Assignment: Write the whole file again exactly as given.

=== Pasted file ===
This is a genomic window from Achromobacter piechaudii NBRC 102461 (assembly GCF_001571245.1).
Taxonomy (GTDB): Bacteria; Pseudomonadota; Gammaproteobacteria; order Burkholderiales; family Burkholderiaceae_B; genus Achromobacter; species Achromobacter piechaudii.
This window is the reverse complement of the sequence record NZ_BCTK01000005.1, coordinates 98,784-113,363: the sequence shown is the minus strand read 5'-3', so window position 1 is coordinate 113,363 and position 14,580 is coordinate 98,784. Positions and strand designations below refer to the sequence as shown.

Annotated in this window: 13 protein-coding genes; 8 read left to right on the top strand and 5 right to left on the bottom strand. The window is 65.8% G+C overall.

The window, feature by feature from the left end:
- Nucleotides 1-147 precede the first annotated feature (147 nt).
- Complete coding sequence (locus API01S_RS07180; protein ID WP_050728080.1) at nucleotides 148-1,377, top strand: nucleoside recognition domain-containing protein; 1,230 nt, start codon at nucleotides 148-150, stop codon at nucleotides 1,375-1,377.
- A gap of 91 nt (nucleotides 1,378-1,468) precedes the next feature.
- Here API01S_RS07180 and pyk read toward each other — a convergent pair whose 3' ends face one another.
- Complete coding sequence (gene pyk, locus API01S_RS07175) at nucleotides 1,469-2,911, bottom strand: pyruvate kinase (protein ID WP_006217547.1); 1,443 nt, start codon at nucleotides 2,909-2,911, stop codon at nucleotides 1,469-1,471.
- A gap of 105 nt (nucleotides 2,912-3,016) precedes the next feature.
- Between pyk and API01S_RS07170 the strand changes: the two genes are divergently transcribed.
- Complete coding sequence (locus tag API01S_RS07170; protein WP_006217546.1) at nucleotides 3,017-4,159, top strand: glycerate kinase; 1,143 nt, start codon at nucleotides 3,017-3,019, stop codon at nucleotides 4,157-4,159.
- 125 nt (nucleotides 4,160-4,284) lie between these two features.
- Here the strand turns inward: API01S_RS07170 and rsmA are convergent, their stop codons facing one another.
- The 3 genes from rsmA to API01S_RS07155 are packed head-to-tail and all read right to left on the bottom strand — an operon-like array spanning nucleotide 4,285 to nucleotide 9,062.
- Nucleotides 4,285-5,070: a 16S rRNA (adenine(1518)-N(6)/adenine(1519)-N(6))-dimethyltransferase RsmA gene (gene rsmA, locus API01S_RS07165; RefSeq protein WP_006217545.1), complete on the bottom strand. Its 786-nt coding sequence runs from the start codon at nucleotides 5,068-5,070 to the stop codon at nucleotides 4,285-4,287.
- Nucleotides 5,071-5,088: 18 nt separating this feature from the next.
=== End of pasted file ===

This is a genomic window from Achromobacter piechaudii NBRC 102461 (assembly GCF_001571245.1).
Taxonomy (GTDB): Bacteria; Pseudomonadota; Gammaproteobacteria; order Burkholderiales; family Burkholderiaceae_B; genus Achromobacter; species Achromobacter piechaudii.
This window is the reverse complement of the sequence record NZ_BCTK01000005.1, coordinates 98,784-113,363: the sequence shown is the minus strand read 5'-3', so window position 1 is coordinate 113,363 and position 14,580 is coordinate 98,784. Positions and strand designations below refer to the sequence as shown.

Annotated in this window: 13 protein-coding genes; 8 read left to right on the top strand and 5 right to left on the bottom strand. The window is 65.8% G+C overall.

The window, feature by feature from the left end:
- Nucleotides 1-147 precede the first annotated feature (147 nt).
- Complete coding sequence (locus API01S_RS07180; protein ID WP_050728080.1) at nucleotides 148-1,377, top strand: nucleoside recognition domain-containing protein; 1,230 nt, start codon at nucleotides 148-150, stop codon at nucleotides 1,375-1,377.
- A gap of 91 nt (nucleotides 1,378-1,468) precedes the next feature.
- Here API01S_RS07180 and pyk read toward each other — a convergent pair whose 3' ends face one another.
- Complete coding sequence (gene pyk, locus API01S_RS07175) at nucleotides 1,469-2,911, bottom strand: pyruvate kinase (protein ID WP_006217547.1); 1,443 nt, start codon at nucleotides 2,909-2,911, stop codon at nucleotides 1,469-1,471.
- A gap of 105 nt (nucleotides 2,912-3,016) precedes the next feature.
- Between pyk and API01S_RS07170 the strand changes: the two genes are divergently transcribed.
- Complete coding sequence (locus tag API01S_RS07170; protein WP_006217546.1) at nucleotides 3,017-4,159, top strand: glycerate kinase; 1,143 nt, start codon at nucleotides 3,017-3,019, stop codon at nucleotides 4,157-4,159.
- 125 nt (nucleotides 4,160-4,284) lie between these two features.
- Here the strand turns inward: API01S_RS07170 and rsmA are convergent, their stop codons facing one another.
- The 3 genes from rsmA to API01S_RS07155 are packed head-to-tail and all read right to left on the bottom strand — an operon-like array spanning nucleotide 4,285 to nucleotide 9,062.
- Nucleotides 4,285-5,070: a 16S rRNA (adenine(1518)-N(6)/adenine(1519)-N(6))-dimethyltransferase RsmA gene (gene rsmA, locus API01S_RS07165; RefSeq protein WP_006217545.1), complete on the bottom strand. Its 786-nt coding sequence runs from the start codon at nucleotides 5,068-5,070 to the stop codon at nucleotides 4,285-4,287.
- Nucleotides 5,071-5,088: 18 nt separating this feature from the next.